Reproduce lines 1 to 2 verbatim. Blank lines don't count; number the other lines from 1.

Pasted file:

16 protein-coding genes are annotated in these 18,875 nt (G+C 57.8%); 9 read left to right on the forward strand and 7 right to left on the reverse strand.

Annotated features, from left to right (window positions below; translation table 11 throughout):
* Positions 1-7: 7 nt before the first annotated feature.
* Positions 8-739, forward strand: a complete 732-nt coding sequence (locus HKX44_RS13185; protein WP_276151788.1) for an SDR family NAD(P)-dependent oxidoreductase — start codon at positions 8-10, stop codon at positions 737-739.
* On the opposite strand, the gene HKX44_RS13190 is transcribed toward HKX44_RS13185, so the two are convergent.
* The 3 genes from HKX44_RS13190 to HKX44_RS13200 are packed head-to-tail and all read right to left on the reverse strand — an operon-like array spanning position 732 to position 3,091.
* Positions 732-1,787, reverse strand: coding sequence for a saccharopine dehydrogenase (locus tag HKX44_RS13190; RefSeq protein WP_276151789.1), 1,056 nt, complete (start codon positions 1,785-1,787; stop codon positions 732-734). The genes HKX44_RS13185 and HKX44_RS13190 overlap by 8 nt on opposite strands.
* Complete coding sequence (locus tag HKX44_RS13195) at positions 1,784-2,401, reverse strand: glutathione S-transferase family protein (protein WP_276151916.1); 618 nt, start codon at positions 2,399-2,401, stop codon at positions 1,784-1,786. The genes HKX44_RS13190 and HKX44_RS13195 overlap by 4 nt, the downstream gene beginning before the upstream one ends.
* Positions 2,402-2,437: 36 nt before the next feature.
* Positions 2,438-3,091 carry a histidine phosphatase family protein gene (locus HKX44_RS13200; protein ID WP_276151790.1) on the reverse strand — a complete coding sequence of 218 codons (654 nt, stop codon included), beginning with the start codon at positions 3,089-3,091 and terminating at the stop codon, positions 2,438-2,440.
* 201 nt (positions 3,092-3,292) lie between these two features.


16 protein-coding genes are annotated in these 18,875 nt (G+C 57.8%); 9 read left to right on the forward strand and 7 right to left on the reverse strand.

Annotated features, from left to right (window positions below; translation table 11 throughout):